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Author Topic: Confirmation of OU devices and claims  (Read 20938 times)

Offline Void

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Re: Confirmation of OU devices and claims
« Reply #195 on: November 18, 2017, 12:12:27 AM »
In case this is of use to anyone here, I did a quick test to see what the
current waveform looks like when discharging a 5300uF (3300uF + 2000uf)
cap bank charged to 24V into a small 12V 5AH Sealed Lead Acid (SLA) battery.

I wanted to see what kind of current spike waveform I get from that arrangement.
I used a clamp current probe over the wire to measure the current waveform.
My SLA battery was sitting at about 13.1V. I just used some test leads to connect
things together in this quick test setup, so there is probably a little extra
resistance in there skewing the results a bit. With thicker wires and everything
connected really solidly, the current might well peak a little higher and be of a
shorter duration.

A 5300uF cap bank charged to 24V = 1.5 Joules
When it is discharged to 13.1V, it has 0.455 Joules remaining in it.
That means that for each discharge of the cap at 24V into the battery, about
1 Joule of energy will get transferred into the battery. How much of that 1 Joule of
energy the battery can actually absorb with each discharge pulse is another matter...

It looks like the cap discharge current pulse peaked at about 17.4A, and the
current pulse lasted about 10ms. Not sure why the current pulse was squared
off a bit at the top. I think this should be a close enough representation though.


Free Energy | searching for free energy and discussing free energy

Re: Confirmation of OU devices and claims
« Reply #195 on: November 18, 2017, 12:12:27 AM »

Offline tinman

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Re: Confirmation of OU devices and claims
« Reply #196 on: November 18, 2017, 01:36:23 PM »
In case this is of use to anyone here, I did a quick test to see what the
current waveform looks like when discharging a 5300uF (3300uF + 2000uf)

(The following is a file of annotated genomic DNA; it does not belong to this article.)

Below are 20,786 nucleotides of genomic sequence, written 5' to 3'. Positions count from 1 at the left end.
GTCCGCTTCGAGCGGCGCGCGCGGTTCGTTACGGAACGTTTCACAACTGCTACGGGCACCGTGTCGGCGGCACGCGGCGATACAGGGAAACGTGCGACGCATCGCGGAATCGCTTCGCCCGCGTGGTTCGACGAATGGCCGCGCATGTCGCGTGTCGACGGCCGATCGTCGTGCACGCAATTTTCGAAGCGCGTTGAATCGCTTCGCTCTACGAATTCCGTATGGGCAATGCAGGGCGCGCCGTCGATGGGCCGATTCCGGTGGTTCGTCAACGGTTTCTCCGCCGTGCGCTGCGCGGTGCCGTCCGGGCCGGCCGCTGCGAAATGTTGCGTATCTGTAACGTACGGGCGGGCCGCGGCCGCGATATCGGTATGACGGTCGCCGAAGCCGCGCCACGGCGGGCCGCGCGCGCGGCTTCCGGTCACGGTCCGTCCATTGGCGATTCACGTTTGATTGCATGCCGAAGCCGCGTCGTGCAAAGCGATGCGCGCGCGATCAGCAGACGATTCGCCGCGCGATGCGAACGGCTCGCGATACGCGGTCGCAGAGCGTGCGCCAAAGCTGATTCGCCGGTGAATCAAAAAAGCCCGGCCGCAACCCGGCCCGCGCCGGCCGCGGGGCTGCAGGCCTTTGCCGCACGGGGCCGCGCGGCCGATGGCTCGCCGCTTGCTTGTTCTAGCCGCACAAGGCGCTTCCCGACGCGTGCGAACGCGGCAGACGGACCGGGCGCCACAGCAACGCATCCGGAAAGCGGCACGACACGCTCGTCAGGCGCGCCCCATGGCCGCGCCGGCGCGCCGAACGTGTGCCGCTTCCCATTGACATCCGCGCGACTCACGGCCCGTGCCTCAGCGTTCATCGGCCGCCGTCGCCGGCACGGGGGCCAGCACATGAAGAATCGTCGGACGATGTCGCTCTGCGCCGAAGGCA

cap bank charged to 24V into a small 12V 5AH Sealed Lead Acid (SLA) battery.

I wanted to see what kind of current spike waveform I get from that arrangement.
I used a clamp current probe over the wire to measure the current waveform.
My SLA battery was sitting at about 13.1V. I just used some test leads to connect
things together in this quick test setup, so there is probably a little extra
resistance in there skewing the results a bit. With thicker wires and everything
connected really solidly, the current might well peak a little higher and be of a
shorter duration.

A 5300uF cap bank charged to 24V = 1.5 Joules
When it is discharged to 13.1V, it has 0.455 Joules remaining in it.
That means that for each discharge of the cap at 24V into the battery, about
1 Joule of energy will get transferred into the battery. How much of that 1 Joule of
energy the battery can actually absorb with each discharge pulse is another matter...

It looks like the cap discharge current pulse peaked at about 17.4A, and the
current pulse lasted about 10ms. Not sure why the current pulse was squared
off a bit at the top. I think this should be a close enough representation though.

Thanks for doing that test Void--much appreciated

Offline TinselKoala

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Re: Confirmation of OU devices and claims
« Reply #197 on: November 18, 2017, 02:01:39 PM »
I think the point I've been trying to make is that virtually all replications will still allow the excuse of "not exact enough" when/if they are found not to meet the OU claims of the originator.
But if someone can get their hands on an original unit, that once was claimed to be OU by the Builder Himself, even that might not remove all possibility of the "not close enough" excuse -- as local conditions may vary, or any of a number of other factors not directly associated with the build itself.


Void, that little flat spot has me thinking. Could it be an artefact of the probe you used? Out of range, signal truncation? I wonder if a good noninductive CSR would show the same flat top. It might be interesting to try both your current probe and a CSR on the same pulse.

Offline AlienGrey

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Re: Confirmation of OU devices and claims
« Reply #198 on: November 18, 2017, 04:02:32 PM »
Thanks for the jokes fellers  ;D

Who is going to hand in a working device ? it just won't happen, not to mention the problems to the system and the relief of the earth environmental change and then there is greed.

Lets make a start eh! with word, what word 'electric' or 'electricity' oh we keep coming back to the word, what word ?

This word is 'ELECTRON' and what it produces and what does it produce ?  MAGNETISM and what does that do ? slows everything down to the speed of light.

What happens if you dump the electron, what have you got ?

come on !

Offline Jeg